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Accusations against border police of discrimination against Muslims

Tehran – Iqna – Three American Muslims have filed a lawsuit against the federal immigration authorities claiming that they were targeted, detained and interrogated every time they returned to the United States.

The three US citizens said they would be subjected to a secondary check by border officers, during which they were asked questions including whether they were Muslim, Sunni or Shiite, which mosque they attended and how often they prayed.

The lawsuit, which the ACLU brought in Los Angeles County Court, alleges that their treatment amounts to religious discrimination under the Constitution, because it violates the First Amendment right to freedom of religion, because other religions are not alike. target for such an interrogation.

It also requires the US Customs and Border Protection (CBP) to erase the three individuals’ records, which according to the ACLU will be kept in a database for up to 75 years and accessible by US law enforcement.

“Just as border officials cannot accurately identify American Christians to ask about their denomination, which church they attend and how often they pray, so limiting American Muslims to similar issues is unconstitutional. Plaintiffs are entitled to full and equal membership in American society,” the lawsuit.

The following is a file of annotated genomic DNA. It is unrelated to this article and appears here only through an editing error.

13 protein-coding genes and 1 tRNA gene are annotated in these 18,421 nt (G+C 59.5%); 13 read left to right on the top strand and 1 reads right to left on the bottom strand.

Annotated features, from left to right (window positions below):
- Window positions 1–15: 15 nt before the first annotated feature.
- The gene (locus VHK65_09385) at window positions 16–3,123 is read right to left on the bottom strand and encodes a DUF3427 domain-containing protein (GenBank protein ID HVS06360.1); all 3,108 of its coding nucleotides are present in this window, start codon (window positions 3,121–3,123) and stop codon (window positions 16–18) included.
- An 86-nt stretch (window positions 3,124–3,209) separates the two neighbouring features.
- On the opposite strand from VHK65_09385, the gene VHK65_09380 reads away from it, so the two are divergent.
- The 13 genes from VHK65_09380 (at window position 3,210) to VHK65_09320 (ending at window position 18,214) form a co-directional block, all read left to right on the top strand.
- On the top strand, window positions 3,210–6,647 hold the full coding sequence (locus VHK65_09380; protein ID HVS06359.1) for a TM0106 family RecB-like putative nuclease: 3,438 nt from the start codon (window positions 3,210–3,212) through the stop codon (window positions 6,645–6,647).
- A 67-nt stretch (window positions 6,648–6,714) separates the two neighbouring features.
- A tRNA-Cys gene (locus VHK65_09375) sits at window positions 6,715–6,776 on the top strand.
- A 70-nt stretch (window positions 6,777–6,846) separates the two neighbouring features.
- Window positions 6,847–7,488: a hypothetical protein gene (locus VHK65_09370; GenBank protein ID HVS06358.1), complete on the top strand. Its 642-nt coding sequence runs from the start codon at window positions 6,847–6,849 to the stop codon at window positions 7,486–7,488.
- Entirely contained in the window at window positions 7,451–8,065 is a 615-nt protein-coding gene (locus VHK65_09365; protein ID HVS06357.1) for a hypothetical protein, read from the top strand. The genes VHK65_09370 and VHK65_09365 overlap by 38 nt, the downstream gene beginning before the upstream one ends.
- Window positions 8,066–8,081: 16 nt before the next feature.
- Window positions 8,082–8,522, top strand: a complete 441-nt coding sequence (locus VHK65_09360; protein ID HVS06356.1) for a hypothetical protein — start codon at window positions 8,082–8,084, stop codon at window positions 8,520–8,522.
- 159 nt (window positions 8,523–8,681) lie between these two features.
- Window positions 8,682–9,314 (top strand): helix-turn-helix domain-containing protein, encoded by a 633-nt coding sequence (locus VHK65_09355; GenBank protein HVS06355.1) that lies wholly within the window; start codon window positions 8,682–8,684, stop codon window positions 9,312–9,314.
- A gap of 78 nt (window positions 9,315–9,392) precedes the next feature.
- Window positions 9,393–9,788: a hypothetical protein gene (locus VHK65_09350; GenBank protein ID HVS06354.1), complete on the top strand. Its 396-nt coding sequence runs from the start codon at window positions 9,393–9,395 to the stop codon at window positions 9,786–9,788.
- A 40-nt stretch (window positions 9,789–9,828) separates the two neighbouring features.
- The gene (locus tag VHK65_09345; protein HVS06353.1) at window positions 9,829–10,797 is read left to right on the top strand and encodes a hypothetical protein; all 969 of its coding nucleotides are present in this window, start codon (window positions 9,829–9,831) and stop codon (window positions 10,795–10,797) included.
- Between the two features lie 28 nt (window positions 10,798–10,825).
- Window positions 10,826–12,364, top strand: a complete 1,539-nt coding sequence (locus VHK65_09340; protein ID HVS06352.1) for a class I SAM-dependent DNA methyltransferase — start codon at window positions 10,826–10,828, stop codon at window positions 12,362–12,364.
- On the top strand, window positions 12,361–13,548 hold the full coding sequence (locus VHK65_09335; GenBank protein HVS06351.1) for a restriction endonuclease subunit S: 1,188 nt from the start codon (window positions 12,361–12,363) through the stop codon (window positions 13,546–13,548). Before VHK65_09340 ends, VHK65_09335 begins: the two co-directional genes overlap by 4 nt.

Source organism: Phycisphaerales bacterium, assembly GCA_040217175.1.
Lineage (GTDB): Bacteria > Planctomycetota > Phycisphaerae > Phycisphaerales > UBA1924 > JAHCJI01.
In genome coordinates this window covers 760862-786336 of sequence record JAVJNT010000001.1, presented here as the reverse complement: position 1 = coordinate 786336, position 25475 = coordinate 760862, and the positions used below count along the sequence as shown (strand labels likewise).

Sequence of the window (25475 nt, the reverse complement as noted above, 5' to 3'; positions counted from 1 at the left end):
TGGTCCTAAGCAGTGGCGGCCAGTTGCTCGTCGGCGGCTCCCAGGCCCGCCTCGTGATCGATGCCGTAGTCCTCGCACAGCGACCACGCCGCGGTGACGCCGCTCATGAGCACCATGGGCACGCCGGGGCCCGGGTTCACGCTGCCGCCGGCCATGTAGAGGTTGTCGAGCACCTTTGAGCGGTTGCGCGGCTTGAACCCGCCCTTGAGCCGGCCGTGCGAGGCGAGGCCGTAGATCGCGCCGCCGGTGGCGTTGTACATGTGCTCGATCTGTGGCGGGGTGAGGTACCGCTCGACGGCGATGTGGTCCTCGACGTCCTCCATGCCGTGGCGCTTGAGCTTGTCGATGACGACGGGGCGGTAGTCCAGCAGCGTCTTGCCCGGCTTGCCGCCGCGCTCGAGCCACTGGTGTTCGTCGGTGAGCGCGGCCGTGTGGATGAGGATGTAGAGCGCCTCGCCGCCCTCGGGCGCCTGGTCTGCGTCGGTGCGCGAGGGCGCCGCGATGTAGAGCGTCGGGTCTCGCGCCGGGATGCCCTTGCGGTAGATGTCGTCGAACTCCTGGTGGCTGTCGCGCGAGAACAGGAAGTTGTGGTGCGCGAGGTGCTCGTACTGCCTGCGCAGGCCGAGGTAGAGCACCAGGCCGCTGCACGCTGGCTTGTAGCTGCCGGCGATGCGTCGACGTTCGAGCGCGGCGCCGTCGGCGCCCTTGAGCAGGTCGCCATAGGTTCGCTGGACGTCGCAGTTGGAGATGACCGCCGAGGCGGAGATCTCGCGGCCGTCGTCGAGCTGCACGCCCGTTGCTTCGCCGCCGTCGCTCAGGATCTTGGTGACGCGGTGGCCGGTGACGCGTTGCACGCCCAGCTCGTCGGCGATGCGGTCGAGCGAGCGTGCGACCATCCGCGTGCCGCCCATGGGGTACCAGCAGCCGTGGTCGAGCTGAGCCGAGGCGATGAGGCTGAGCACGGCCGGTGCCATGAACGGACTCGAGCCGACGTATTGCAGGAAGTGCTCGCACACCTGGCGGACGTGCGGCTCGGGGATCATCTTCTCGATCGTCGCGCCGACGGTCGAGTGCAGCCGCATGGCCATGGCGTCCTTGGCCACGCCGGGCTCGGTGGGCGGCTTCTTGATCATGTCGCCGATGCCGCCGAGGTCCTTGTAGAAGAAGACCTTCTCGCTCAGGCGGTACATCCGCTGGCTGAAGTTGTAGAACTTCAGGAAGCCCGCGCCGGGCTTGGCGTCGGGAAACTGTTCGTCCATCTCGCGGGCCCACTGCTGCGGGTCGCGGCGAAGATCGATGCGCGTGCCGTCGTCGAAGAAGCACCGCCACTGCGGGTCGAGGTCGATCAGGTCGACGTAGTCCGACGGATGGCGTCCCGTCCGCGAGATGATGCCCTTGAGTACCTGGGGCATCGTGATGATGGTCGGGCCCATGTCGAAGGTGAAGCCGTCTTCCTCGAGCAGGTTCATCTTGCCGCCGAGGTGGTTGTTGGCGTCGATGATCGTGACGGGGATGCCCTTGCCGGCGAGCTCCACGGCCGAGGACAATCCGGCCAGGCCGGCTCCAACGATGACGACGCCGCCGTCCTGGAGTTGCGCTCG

“By targeting plaintiffs for religious interrogation simply because they are Muslims, border officers of defendants stigmatize them for professing a particular religion and condemn their faith as questionable and distrustful.”

“Every time I go back to the United States, I feel anxious,” said one of the plaintiffs, Abdurrahman Adan Carey, an imam at a mosque in Bloomington, Minnesota.

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“I am constantly worried about how I will be seen.”

During the occasions that Carey was arrested and detained, he said he was asked questions by the order’s officers, including whether he was a Salafist or a Sufi, where he studied Islam and what his views were of a 13th-century Islamic scholar. Ebn Taimia.

As a result, Carrie said she no longer wears a prayer cap at the airport.

“It is horrible to hear that you have to hide an essential part of your identity from your government. I should not be questioned because of my religion,” he said in a statement.

The lawsuit alleges that Carey was also placed on a US government review list.

“Religious interrogation by border officers is unconstitutional and it is time for the government to respond,” said Ashley Gorsky, senior attorney for the ACLU’s National Security Project. “This invasive interrogation has no legitimate law enforcement purpose and delivers a mischievous and stigmatizing message that the United States government considers Muslims to be inherently suspicious.”

A US Customs and Border Protection (CBP) spokesperson told Middle East Eye that, in terms of policy, he had not commented on the pending legislation.

The Department of Homeland Security did not respond to Middle East Eye requests for comment on the lawsuit.

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